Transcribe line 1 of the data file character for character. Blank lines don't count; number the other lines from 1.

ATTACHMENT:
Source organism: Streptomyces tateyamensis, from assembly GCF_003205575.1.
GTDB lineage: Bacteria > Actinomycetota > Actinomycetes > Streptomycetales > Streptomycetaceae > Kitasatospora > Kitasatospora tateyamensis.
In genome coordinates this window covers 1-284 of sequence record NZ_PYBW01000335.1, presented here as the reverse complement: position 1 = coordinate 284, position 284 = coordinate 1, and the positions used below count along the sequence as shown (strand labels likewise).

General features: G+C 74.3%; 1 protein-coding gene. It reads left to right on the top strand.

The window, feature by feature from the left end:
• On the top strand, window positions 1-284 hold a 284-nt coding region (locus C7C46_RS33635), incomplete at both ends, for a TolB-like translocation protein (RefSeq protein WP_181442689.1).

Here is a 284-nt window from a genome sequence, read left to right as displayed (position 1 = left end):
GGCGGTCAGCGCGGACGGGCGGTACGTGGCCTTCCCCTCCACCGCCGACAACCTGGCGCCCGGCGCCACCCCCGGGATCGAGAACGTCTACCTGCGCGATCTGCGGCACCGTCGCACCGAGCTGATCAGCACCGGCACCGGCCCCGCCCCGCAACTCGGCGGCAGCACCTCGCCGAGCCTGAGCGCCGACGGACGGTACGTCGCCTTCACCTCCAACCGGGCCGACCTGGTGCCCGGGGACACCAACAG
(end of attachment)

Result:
Source organism: Streptomyces tateyamensis, from assembly GCF_003205575.1.